Procrastination often gets a bad rap, but I'm a huge fan of it.
Sometimes I find that delay is actually the best tactic to deal with mundane but time-consuming issues that occasionally arise in my business. You might find that this approach works for you too.
Just because certain matters can't be ignored, just because they must be addressed, doesn't always mean that they must be handled right now.
I've found that many of them have a way of resolving themselves if I just allow them to simmer on the back burner for a while.
For example, how often have you found yourself engrossed in something when someone barges into your office to discuss a problem in their department? All of a sudden, you drop what you're doing to help them deal with it--and when they leave, you're discombobulated. Your train of thought is gone. You're no longer in the zone, and your productivity is shot.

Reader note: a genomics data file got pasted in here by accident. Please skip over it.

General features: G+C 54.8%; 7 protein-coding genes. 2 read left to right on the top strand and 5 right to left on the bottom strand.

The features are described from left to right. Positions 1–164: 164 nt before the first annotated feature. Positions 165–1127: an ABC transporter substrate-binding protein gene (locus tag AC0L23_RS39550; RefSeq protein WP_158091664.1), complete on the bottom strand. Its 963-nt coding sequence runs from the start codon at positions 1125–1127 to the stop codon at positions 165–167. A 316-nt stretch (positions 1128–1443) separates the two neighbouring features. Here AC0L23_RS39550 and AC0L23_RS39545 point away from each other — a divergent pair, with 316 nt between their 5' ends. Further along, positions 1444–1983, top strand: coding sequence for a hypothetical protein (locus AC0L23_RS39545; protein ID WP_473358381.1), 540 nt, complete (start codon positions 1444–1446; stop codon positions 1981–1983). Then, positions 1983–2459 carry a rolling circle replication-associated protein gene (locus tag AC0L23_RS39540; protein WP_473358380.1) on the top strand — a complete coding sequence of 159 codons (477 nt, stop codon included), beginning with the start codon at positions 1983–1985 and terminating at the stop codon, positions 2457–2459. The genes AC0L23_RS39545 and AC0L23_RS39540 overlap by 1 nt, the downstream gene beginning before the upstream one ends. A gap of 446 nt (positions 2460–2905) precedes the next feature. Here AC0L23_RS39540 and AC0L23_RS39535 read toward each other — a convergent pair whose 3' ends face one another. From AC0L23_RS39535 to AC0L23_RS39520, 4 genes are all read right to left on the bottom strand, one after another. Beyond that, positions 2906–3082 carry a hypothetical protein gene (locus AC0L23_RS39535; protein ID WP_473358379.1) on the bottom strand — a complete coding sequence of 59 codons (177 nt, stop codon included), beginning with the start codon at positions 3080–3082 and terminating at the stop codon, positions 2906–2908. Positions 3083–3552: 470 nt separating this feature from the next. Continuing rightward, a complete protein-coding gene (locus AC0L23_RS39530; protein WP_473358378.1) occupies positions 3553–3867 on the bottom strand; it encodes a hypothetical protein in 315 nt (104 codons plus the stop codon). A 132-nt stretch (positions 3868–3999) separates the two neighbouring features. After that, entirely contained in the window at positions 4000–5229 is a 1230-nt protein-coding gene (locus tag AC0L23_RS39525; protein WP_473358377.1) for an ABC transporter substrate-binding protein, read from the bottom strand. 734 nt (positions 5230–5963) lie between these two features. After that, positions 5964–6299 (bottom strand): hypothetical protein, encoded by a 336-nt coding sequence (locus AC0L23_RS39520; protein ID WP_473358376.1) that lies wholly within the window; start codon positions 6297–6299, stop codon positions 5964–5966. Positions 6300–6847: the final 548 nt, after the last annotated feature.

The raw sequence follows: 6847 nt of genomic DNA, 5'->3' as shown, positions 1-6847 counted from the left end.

Here's what I sometimes do in that situation: When a staff member comes in and says, "Hey, I need such and such," I say, "Great. Let's talk about it the day after tomorrow."
Guess what? The odds are high that I will never see them again on that matter because the problem will vaporize on its own. They discover that they didn't need my help at all. Either they handled it on their own or realized that it wasn't as urgent as they thought and they dropped it.
Interoffice email also can be intrusive when you're busy. You have to weigh each one on its merits, of course, but sometimes I find that an approach similar to the above works. I'll ask the person who emailed to think about the problem for a day or two and then we'll discuss it. Often I'll get a follow-up email telling me to ignore the original because the writer has managed to solve it.
This delaying strategy--which I use sparingly as the situation warrants--allows me to minimize interruptions and keep focusing on my own business at hand because, more often than not, that is more urgent and worthy of my attention.
Procrastination is a wonderful thing.